I’ve little to add to the #gaelic #gàidhlig discussion that’s not already been said (better) - check out @sweenyness or @rhodameek, listen to the great interviews that went out on @bbcrng (thanks @RuairidhMaciver and Alistair MacLeòid, good work @coullevelyn and esp. Isabelle).
But twitter is the place for random thoughts, so here are a few of mine, in no order and bearing in mind 240 characters is too short for nuance. Rambling thread follows.
The report is right. All of us who speak and take an interest in Gaelic as a community language have seen the thousand little signs of decline.
Here’s some anecdotal evidence, for what it’s worth. My parents and all my uncles and aunts can speak Gaelic. I have 8 first cousins and none of them do. Not one. That is pretty typical I’m afraid.
If I walk round my village I will speak Gaelic to 90% of those > 55. But for those under 55 it’s more like 15%.
Interestingly this is the first generation in Lewis to be majority non-Gaelic-speaking since the time of the Vikings, but most don’t see this as a loss (as far as I can tell). I don’t think it even occurs to them that they are missing out on anything.
Because we’re bilingual, English is the path of least resistance.
Something else happens too -- when the local church (just as an example) had services in English and Gaelic, most young people went to the English because their friends went there. The Gaelic was "for" the old people (and a few eccentrics like me).
Why is this? You can’t force people to care about Gaelic if they don’t have any interest in it. If they see it as “the language of the elderly” with nothing of value in it.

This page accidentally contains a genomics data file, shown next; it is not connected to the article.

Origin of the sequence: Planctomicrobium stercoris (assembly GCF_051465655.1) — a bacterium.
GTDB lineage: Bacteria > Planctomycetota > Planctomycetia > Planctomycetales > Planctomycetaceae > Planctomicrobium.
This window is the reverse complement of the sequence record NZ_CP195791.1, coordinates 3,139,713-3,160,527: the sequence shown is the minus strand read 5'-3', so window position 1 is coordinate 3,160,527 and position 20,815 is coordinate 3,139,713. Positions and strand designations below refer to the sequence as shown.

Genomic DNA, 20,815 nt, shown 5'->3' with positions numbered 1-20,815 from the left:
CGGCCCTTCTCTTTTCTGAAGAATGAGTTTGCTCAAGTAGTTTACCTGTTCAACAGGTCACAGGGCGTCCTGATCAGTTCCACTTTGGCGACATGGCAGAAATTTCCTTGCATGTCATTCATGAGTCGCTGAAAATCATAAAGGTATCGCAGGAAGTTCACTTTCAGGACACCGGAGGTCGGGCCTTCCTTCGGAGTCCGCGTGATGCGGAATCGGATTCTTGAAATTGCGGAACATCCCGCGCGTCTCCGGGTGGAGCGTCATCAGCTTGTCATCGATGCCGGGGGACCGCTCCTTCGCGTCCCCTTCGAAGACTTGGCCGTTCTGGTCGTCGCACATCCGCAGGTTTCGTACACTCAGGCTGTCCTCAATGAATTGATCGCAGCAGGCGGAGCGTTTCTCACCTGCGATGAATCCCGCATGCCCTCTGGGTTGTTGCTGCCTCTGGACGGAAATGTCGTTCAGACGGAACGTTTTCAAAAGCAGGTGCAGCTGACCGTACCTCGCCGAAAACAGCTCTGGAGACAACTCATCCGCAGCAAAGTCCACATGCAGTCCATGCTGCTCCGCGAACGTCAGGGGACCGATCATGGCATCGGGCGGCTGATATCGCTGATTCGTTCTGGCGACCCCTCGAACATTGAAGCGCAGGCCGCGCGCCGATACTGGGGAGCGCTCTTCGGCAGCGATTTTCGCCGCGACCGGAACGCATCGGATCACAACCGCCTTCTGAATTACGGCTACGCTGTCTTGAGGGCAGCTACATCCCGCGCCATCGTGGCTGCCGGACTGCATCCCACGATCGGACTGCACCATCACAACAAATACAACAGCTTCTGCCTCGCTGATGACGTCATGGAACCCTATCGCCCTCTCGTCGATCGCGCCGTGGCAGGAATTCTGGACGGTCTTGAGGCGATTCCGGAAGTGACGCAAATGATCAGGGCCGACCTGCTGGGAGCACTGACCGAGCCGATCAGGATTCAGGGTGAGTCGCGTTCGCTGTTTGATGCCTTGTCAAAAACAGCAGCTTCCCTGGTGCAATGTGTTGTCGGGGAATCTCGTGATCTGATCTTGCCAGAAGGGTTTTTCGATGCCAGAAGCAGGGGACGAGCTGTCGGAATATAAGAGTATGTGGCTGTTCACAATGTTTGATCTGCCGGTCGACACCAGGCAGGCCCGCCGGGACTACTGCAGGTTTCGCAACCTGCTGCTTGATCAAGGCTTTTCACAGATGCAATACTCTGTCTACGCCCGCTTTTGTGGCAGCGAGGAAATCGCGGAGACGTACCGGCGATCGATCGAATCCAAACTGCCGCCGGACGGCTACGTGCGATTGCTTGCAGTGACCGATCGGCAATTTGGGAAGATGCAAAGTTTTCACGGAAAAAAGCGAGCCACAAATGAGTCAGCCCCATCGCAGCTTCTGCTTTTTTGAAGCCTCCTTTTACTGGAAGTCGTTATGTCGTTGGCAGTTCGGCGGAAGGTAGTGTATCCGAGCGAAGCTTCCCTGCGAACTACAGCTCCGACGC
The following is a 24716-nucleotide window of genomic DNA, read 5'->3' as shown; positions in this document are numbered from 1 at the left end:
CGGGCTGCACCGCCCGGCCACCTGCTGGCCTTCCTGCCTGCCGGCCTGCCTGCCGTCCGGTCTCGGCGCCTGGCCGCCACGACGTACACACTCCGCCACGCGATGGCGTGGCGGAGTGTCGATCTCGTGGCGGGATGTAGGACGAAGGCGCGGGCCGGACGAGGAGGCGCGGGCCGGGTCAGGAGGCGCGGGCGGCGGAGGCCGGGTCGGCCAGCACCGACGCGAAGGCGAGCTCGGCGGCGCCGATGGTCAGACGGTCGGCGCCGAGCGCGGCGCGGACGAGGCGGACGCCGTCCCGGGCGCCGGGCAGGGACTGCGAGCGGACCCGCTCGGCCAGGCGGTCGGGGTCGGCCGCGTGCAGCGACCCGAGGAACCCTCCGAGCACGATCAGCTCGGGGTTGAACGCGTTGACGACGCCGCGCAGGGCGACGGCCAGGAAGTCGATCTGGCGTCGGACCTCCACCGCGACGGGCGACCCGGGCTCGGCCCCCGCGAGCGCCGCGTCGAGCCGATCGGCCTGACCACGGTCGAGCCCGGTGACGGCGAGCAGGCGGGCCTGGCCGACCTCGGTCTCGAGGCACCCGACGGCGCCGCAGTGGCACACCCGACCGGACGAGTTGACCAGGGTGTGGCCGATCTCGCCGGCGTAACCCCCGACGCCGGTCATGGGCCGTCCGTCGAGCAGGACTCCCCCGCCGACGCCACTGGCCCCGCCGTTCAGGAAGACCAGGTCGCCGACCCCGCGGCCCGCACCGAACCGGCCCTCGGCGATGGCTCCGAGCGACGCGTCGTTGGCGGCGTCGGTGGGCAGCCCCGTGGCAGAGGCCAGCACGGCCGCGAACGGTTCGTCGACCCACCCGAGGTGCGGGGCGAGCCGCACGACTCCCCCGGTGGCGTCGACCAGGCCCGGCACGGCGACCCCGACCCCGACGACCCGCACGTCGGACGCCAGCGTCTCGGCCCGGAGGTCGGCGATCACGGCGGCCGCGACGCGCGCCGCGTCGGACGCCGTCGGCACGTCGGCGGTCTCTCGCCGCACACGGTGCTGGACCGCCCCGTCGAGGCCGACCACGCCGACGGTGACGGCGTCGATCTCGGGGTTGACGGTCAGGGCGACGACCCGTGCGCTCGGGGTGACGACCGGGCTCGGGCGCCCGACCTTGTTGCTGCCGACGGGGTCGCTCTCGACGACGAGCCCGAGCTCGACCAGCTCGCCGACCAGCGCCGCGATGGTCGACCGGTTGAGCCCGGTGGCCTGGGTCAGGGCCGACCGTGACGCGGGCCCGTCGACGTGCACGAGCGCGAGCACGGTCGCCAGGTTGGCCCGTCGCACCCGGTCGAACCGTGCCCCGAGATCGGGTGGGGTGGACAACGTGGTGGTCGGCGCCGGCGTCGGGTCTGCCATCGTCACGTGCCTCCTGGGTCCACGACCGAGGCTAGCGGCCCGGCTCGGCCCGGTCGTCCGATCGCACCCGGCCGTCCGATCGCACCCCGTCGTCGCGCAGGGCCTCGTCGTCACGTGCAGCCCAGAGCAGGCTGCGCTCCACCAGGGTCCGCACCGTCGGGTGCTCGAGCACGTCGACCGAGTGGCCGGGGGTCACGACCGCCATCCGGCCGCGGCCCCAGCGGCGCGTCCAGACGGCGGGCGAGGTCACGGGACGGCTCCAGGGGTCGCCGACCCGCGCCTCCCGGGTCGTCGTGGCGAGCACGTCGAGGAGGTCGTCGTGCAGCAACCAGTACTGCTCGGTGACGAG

I remember coming home crying from my first day in nursery saying “chan aithne dha na daoine sin bruidhinn ann” (I spoke no English and they spoke no Gaelic). However, by P7 I spoke no Gaelic and only understood about as much as the family dog “thalla a-mach” “tog sin”.
A sudden awareness of what I was losing - what I had largely already lost - the language of my parents, my grandparents and my home made me start trying to get back to the poor sort of fluency I have now. And I’ve never for an instant regretted it.
I was lucky to have great teachers. Otherwise I would be monoglot English I’m quite sure. Not that education was perfect -- all our books were dusty faded hardbacks with dog-eared tatty covers. Books are much better today - just look at @ceumannan.
The roots of the current decline go back a century or more. Just listen to the great programme on @BBCRnG just now with Lachie Gillies, who remembers kids literally wetting themselves in class because the teacher wouldn’t let them go to the toilet until they could ask in English.
Reversing that deliberate language vandalism might take another 100 years, even if it’s possible.
Any language is a new way to view the world, and has its own unique culture. But if you live in the H&I then the Gaelic language is the way to view *your* world, and that’s why I think it’s worth making the effort to learn (or re-learn).
There’s all sorts of nuggets of joy to be found. Understanding the names of an OS Map. Finding out Gaelic has a word for “the cessation of rain”, or a word for the “rippling effect seen on distant moorland on a warm day”.
There is no point arguing with the Controversial Campbells triggered by seeing a grave accent on a sign. But the apathetic majority(?) can’t be forced to care about the death of Gaelic in the community, and that apathy may yet be what kills it off.
Maybe you do care though. If so, take a class. Find someone to practice with. Listen to Gaelic radio, watch Gaelic TV. Use the Gaelic online resources. No classes nearby? Start one. Buy a book (hi @acairbooks). Given the choice of doing something in Gaelic or English, go Gaelic.
*Columbo voice* one more thing - the best thing I saw personally for Gaelic in Stornoway was the offices on Seaforth Road ( @MGALBA etc) using the language as part of their work and people then carrying that on outside.
You can follow @donald_i.
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